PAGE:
Thursday, December 29, 2011

Walk alone to create a vision. Work together to achieve it.

Below is an article I wrote on Dec. 28, 2007. As I look back this week on articles I wrote during New Year's Week in previous years, this one is really relevant to my current situation.

After working within the Cabrini Connections, Tutor/Mentor Connection organizational structure from 1993-2011, with more than 160 volunteers and teens participating each year, I'm entering 2012 as the sole leader of the Tutor/Mentor Institute, LLC.

Yet, I'm still carrying on the vision and network-building strategy that has been growing for the past 35 years. It is a lonely role sometimes. Yet there I'm meeting many people along this journey who can help me, and who I think I'm helping in their own work.

Hopefully in the next few months I can formalize some of this effort into a new team of people working with me.


The image of the lonesome warrior is one that reminds me of the men and women who are fighting overseas to make this a better world. As we count our blessings, let's pray for the young people in our armed forces.

However, this image is also one that I think of when I think of the people leading social benefit organizations around the world, mostly in isolation, mostly with too few resources to do everything they are trying to do.

Those who lead small non profits, or are struggling to get social benefit ideas launched, may related to this One-To-Many graphic. We're constantly reaching out in many different directions, trying to find the help we need. We're like fish in a bowl, competing with thousands of others for a limited amount of dollars and volunteers. Unless you've got a powerful marketing machine, or are well connected in donor circles, you succeed some of the time, but not most of the time, and you spend tremendous amounts of emotional capital and energy all of the time.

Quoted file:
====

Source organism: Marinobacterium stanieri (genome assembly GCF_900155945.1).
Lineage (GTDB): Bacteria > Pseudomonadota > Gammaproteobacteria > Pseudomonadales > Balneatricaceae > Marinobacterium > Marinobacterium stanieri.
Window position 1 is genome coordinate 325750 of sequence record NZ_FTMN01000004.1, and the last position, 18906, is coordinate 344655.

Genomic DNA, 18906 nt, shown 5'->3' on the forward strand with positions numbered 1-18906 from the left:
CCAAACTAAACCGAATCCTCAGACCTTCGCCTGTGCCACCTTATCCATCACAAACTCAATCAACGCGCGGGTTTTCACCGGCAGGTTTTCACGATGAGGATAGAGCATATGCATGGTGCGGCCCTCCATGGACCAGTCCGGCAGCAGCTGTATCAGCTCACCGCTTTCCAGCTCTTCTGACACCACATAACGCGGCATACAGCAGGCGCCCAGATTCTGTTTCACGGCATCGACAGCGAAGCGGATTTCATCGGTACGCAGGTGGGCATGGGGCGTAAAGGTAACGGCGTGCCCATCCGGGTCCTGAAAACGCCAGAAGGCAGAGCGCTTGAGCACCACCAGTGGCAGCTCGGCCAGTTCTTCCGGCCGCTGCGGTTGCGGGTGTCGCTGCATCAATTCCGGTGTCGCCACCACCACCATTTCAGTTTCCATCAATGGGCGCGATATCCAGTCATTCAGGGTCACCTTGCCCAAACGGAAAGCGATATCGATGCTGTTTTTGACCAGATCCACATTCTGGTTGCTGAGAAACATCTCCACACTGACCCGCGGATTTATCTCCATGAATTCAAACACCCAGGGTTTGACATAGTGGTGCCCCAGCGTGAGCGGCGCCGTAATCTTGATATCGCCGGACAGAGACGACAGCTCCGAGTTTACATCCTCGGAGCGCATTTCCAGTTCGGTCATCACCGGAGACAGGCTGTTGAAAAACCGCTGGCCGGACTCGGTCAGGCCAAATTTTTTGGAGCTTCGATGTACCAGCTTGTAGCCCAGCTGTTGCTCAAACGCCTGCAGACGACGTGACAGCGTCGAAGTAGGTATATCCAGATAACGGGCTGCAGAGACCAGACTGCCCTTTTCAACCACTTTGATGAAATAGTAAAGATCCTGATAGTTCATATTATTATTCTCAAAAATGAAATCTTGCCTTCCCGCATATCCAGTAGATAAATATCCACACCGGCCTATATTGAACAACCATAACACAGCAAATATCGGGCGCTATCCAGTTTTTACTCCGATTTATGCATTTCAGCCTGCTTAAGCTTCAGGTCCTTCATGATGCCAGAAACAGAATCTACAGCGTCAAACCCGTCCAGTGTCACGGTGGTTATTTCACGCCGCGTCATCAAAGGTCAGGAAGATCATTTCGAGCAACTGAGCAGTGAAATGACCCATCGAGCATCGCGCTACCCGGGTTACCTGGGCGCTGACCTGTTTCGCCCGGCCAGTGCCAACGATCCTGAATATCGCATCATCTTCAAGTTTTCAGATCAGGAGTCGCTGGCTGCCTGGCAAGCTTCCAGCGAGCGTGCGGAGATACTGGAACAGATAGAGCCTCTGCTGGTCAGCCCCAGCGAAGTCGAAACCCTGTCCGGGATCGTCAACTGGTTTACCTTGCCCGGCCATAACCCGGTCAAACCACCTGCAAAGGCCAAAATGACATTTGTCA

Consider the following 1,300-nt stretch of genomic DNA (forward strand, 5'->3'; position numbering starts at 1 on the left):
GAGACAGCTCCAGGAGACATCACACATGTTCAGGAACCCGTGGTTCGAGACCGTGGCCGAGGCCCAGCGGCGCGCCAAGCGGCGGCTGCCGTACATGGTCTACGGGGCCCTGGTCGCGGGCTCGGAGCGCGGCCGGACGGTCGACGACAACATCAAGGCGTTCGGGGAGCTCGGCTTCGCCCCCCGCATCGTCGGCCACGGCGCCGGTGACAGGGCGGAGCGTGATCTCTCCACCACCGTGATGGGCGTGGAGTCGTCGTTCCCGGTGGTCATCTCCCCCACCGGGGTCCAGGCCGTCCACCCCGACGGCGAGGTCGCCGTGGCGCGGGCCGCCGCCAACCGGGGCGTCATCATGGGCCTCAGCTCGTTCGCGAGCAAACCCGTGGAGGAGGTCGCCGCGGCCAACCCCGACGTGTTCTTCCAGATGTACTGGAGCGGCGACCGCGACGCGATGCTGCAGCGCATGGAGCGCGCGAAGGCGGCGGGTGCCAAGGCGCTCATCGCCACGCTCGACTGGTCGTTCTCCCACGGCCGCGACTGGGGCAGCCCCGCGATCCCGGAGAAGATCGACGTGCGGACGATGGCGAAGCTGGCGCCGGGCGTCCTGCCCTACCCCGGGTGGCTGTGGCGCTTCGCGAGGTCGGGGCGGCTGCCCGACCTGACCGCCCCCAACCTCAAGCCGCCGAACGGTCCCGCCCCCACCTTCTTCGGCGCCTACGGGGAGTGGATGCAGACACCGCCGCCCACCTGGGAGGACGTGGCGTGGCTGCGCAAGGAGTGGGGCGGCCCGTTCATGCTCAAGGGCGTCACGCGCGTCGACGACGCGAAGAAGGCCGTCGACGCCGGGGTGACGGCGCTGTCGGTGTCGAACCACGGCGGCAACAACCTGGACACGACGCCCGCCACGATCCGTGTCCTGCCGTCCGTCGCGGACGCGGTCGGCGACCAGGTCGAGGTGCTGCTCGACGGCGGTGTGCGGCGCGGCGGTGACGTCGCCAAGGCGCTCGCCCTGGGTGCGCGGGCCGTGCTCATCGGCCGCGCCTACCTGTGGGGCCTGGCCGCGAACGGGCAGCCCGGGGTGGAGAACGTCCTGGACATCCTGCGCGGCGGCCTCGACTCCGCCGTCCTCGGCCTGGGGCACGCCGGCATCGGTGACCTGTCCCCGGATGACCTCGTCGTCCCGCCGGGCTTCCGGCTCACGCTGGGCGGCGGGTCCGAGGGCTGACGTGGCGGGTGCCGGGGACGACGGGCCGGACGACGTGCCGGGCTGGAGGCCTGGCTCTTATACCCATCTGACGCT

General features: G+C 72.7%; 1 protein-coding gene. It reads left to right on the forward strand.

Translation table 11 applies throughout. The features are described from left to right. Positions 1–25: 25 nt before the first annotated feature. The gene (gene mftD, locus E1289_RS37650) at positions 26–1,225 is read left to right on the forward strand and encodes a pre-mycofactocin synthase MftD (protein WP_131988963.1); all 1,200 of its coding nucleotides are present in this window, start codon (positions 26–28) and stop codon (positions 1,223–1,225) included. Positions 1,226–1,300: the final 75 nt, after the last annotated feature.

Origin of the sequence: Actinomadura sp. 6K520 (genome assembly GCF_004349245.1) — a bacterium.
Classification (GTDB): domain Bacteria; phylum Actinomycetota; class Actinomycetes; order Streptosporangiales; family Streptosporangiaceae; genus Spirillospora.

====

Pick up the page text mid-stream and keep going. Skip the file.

Through the Tutor/Mentor Connection, I'm trying to change this. I'm trying to recruit leaders in many places who lead strategic thinking process in their organization that aligns social benefit with corporate and organizational strategy. Such leaders will use their own advertising, visibility and resources to support the growth of volunteer-based tutor/mentor programs that lead kids to careers, because it's a core business strategy.

I've been saying this for a long time, but last week I found an article on the Harvard Business Review that reinforces this concept. The article is titled Strategy & Society: The Link Between Competitive Advantage and Corporate Social Responsibility. Written by Michael E. Porter and Mark R. Kramer.

Education and workforce development are of strategic importance for most industries. Thus, if leaders of business, health care, law, journalism, sports and entertainment, etc. are strategic, they can use tools like the Program Locator and Chicago Program Links to choose what part of a city they want to support, and what programs they want to help grow from good to great.

This isn't a strategy to support just one tutor/mentor program, or one brand name like the Boys and Girls Clubs, it's a strategy to help every high poverty neighborhood have comprehensive programs that are one end of the pipeline to jobs and careers for businesses that are strategically engaging their corporate resources to help grow their future workforce.

Over the next seven days millions of people will make charitable decisions, either for good will, or for tax deductions. Choose a program like Cabrini Connections, or one of the others listed in the Links Library, and this will show the impact of Many to One.

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